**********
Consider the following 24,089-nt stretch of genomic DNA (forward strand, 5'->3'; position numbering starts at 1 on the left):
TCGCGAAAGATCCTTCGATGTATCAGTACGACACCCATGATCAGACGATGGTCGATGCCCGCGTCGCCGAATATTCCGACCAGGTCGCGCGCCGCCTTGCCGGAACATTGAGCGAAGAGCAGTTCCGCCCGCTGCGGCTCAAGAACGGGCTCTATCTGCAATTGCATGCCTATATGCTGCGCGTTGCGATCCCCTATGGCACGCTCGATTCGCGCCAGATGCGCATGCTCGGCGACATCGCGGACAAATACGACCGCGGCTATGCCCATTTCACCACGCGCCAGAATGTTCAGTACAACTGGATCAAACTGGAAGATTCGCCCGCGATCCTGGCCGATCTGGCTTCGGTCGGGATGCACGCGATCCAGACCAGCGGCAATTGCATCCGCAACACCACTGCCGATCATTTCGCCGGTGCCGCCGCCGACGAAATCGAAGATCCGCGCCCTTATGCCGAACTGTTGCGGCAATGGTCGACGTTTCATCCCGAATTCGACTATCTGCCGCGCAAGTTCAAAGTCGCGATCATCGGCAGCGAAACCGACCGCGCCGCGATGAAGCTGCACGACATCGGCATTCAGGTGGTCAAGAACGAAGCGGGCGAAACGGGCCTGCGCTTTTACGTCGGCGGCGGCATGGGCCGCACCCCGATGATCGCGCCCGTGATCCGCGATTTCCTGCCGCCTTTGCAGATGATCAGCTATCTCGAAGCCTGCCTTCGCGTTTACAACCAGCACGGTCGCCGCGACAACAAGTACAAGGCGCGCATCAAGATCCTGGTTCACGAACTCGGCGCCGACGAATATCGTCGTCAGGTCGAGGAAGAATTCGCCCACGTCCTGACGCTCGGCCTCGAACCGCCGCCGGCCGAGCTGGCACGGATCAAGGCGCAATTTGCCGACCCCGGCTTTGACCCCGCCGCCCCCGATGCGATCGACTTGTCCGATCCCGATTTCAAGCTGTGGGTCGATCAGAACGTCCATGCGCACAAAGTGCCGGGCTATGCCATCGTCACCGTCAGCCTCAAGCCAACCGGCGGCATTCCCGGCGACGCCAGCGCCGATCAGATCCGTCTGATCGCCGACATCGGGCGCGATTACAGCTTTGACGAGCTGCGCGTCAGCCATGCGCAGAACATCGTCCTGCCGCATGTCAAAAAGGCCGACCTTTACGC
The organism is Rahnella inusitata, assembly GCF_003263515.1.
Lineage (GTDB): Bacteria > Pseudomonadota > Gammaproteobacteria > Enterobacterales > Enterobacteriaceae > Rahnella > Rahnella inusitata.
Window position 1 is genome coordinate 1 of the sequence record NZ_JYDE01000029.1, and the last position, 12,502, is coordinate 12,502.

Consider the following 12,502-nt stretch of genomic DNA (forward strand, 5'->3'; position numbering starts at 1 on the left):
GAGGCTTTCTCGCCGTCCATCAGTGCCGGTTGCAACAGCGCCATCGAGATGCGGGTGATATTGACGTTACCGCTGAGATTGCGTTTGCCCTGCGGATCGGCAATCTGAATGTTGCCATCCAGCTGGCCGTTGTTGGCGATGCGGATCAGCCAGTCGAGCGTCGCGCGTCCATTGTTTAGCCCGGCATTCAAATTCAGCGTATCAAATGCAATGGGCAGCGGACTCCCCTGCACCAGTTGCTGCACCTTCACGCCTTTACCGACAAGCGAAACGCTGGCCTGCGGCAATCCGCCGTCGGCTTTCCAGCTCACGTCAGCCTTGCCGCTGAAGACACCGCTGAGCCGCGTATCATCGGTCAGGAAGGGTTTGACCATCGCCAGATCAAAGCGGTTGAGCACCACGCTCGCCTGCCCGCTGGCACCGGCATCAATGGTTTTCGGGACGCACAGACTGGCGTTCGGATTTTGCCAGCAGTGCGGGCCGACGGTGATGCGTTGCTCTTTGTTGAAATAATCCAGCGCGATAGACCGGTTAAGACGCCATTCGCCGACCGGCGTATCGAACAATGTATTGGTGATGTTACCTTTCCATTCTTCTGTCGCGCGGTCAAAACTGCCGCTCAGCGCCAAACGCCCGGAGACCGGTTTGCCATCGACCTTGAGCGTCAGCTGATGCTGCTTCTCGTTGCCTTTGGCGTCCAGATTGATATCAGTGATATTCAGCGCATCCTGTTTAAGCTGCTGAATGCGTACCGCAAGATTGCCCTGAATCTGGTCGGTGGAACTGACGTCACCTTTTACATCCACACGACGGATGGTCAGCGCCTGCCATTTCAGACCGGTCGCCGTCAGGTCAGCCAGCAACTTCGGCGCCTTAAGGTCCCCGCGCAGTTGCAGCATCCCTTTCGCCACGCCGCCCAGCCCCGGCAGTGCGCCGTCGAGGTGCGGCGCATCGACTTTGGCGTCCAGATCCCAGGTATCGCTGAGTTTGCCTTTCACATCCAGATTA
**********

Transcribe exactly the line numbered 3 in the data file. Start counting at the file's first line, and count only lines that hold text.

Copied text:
The organism is Rahnella inusitata, assembly GCF_003263515.1.